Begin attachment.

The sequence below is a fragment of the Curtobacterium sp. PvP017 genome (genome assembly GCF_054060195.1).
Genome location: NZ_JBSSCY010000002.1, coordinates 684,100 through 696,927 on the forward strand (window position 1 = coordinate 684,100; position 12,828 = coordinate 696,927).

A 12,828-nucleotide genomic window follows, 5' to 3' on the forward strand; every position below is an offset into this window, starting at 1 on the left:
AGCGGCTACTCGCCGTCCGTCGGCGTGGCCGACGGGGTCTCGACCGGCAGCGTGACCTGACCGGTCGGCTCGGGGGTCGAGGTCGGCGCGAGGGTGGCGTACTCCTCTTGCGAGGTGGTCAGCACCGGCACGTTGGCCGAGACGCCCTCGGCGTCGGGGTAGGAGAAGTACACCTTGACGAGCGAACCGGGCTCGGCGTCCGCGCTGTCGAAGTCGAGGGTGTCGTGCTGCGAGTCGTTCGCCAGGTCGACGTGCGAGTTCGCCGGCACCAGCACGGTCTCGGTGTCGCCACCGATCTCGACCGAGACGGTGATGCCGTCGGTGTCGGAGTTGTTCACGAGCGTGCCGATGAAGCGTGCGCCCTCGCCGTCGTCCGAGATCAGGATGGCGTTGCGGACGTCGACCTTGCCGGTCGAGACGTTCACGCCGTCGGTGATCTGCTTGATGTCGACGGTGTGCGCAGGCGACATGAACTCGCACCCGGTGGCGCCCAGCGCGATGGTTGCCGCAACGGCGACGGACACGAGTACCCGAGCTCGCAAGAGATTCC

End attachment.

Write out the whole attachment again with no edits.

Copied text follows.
The sequence below is a fragment of the Curtobacterium sp. PvP017 genome (genome assembly GCF_054060195.1).
Genome location: NZ_JBSSCY010000002.1, coordinates 684,100 through 696,927 on the forward strand (window position 1 = coordinate 684,100; position 12,828 = coordinate 696,927).

A 12,828-nucleotide genomic window follows, 5' to 3' on the forward strand; every position below is an offset into this window, starting at 1 on the left:
AGCGGCTACTCGCCGTCCGTCGGCGTGGCCGACGGGGTCTCGACCGGCAGCGTGACCTGACCGGTCGGCTCGGGGGTCGAGGTCGGCGCGAGGGTGGCGTACTCCTCTTGCGAGGTGGTCAGCACCGGCACGTTGGCCGAGACGCCCTCGGCGTCGGGGTAGGAGAAGTACACCTTGACGAGCGAACCGGGCTCGGCGTCCGCGCTGTCGAAGTCGAGGGTGTCGTGCTGCGAGTCGTTCGCCAGGTCGACGTGCGAGTTCGCCGGCACCAGCACGGTCTCGGTGTCGCCACCGATCTCGACCGAGACGGTGATGCCGTCGGTGTCGGAGTTGTTCACGAGCGTGCCGATGAAGCGTGCGCCCTCGCCGTCGTCCGAGATCAGGATGGCGTTGCGGACGTCGACCTTGCCGGTCGAGACGTTCACGCCGTCGGTGATCTGCTTGATGTCGACGGTGTGCGCAGGCGACATGAACTCGCACCCGGTGGCGCCCAGCGCGATGGTTGCCGCAACGGCGACGGACACGAGTACCCGAGCTCGCAAGAGATTCC